Another one bites the dust! André Villas-Boas was sacked from Chelsea Sunday three weeks ago following a 1-0 defeat to West Bromwich Albion, making him the seventh manager to lose his job in the Roman Abramovich era. But why did it go so wrong, and what does this mean for Chelsea’s future?

When André arrived in June, following Chelsea’s £13.3m payment to release him from his contract at Porto, there was optimism. He had had an excellent season at Porto, winning four trophies and achieving the accolade of being the youngest manager ever to win a European trophy: the UEFA Europa League. However, with only one full season of management behind him, it did seem slightly premature to appoint him as manager of one of the biggest clubs in the Premier League.

…weaknesses in Chelsea’s defence,

He started well enough, as Chelsea won most of their early games, but it all started to go wrong on 23 October against QPR as Chelsea lost 1-0 and captain John Terry was accused of racism. A week later, and they lost 5-3 at home to Arsenal. This highlighted weaknesses in Chelsea’s defence, and André’s preference for a high line when defending seemed ill suited to the decreasing pace of players like John Terry.

Since then, despite qualifying for the second round of the Champions League, Chelsea struggled to mount any consistent form. They threw away a 3-0 lead at home to Manchester United, and after their 2-0 defeat to Everton, Villas-Boas cancelled his squad’s day off. In an attempt to reassert his authority, he dropped Frank Lampard, Michael Essien and Ashley Cole for the Champions League last 16 first leg against Napoli, which resulted in a 3-1 defeat. In this alienation of senior players coupled with poor results, André’s fate may have been sealed.

…senior players have a lot of influence,

But it does seem apparent that Chelsea’s senior players bear some responsibility for AVB’s sacking. These senior players have a lot of influence, but this seems also to mask the reality that Chelsea has, and hashad for some years, an aging squad in need of refreshment. André certainly did not have enough time to achieve this, but even so, he did not bring in as many players as he might have done. And he seemed clumsy when trying to assert authority.  Of course, with the success-hungry Abramovich owning the club there is increased pressure, but Chelsea do have the necessary funds to bring in the players required. André’s inability to impose his vision on the Chelsea team, however, does seem to have contributed to his lack of success.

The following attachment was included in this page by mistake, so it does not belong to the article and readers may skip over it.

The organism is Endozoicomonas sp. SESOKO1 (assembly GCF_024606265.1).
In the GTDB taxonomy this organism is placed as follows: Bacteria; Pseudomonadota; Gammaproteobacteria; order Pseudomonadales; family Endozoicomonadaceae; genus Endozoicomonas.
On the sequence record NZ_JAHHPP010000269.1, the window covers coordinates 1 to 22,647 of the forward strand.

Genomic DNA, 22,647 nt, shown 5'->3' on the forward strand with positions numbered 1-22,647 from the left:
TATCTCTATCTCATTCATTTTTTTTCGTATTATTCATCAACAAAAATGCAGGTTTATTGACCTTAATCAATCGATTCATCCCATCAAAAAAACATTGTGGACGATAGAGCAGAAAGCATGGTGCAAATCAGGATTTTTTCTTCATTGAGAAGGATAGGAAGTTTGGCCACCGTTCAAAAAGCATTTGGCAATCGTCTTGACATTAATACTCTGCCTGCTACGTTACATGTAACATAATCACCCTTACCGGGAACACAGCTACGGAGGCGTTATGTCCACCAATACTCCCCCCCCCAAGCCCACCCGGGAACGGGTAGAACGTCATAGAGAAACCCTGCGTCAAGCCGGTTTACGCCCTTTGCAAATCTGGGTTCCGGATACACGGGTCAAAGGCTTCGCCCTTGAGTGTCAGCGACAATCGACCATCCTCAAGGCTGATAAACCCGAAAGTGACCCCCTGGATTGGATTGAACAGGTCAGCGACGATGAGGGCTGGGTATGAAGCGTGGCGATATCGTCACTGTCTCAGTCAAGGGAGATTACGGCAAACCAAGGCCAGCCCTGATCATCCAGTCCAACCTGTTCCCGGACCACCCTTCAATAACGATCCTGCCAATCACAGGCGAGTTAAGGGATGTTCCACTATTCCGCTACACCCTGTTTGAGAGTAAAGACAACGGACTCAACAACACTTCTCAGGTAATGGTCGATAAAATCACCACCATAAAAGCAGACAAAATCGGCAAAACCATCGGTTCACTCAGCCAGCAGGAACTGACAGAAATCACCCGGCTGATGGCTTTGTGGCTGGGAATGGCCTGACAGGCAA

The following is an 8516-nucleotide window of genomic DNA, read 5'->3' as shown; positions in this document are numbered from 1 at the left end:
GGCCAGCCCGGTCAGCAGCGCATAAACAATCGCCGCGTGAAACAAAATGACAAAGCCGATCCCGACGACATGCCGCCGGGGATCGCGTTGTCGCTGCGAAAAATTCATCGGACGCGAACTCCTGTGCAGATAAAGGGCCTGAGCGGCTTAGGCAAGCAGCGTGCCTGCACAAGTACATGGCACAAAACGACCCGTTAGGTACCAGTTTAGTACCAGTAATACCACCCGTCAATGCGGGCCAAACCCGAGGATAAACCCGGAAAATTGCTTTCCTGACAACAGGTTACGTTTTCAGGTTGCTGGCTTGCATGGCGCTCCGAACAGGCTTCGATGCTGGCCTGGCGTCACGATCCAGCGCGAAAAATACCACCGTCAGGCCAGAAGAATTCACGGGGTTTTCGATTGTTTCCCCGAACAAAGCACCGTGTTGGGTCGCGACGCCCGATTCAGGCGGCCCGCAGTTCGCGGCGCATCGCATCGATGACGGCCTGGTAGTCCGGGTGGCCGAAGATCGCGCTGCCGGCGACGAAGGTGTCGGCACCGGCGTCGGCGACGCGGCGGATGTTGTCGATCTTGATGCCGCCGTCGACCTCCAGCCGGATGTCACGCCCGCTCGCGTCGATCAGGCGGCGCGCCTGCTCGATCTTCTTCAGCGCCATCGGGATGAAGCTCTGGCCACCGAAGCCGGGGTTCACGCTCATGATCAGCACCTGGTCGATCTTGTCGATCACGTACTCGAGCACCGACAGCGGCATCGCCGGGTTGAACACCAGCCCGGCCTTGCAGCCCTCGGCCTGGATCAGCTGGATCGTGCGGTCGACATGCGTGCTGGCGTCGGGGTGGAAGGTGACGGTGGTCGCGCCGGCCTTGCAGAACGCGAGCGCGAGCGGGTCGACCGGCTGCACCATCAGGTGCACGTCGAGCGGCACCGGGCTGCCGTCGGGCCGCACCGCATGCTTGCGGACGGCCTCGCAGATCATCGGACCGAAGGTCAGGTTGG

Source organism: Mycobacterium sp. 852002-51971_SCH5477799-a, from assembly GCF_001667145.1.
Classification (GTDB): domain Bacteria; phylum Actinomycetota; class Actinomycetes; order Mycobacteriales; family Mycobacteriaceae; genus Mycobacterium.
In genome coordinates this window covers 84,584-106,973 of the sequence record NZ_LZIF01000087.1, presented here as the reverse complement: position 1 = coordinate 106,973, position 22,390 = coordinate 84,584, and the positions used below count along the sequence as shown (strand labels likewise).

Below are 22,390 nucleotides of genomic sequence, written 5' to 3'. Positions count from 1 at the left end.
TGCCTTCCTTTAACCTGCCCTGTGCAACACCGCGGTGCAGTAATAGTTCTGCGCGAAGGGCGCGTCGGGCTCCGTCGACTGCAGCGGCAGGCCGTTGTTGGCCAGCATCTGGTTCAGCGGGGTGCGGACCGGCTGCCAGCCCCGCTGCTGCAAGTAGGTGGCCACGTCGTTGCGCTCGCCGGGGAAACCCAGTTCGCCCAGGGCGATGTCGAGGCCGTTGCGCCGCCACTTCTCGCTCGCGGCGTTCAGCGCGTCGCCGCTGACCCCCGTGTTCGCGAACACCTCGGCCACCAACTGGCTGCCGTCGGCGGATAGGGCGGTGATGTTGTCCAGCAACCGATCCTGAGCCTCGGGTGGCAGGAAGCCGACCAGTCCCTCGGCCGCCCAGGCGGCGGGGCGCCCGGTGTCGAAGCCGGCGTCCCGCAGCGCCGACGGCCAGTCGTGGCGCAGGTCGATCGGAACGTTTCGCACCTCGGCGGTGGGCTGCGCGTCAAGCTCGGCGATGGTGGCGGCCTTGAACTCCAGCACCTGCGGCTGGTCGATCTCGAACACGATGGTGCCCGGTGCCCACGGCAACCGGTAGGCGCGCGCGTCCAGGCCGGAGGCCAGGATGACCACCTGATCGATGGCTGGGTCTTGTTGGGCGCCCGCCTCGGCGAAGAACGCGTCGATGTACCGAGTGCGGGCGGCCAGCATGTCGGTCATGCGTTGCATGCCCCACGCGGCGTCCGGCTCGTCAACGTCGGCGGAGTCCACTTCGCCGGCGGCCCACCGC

Having employed some of the best managers in the game (Scolari, Ancelotti and Mourinho to name just a few), and seen them all leave when results and success have not been instantaneous or when the winning standard has not been maintained, Chelsea are running out of options. Unless time is given to the manager and the aging squad is re-energised, expect the sacking of Chelsea managers to be as regular occurrence as it has been in recent seasons.

Image courtesy of Chelsea Football Club

 

André VillasBoas

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A 3rd year Theology student at King's College London.

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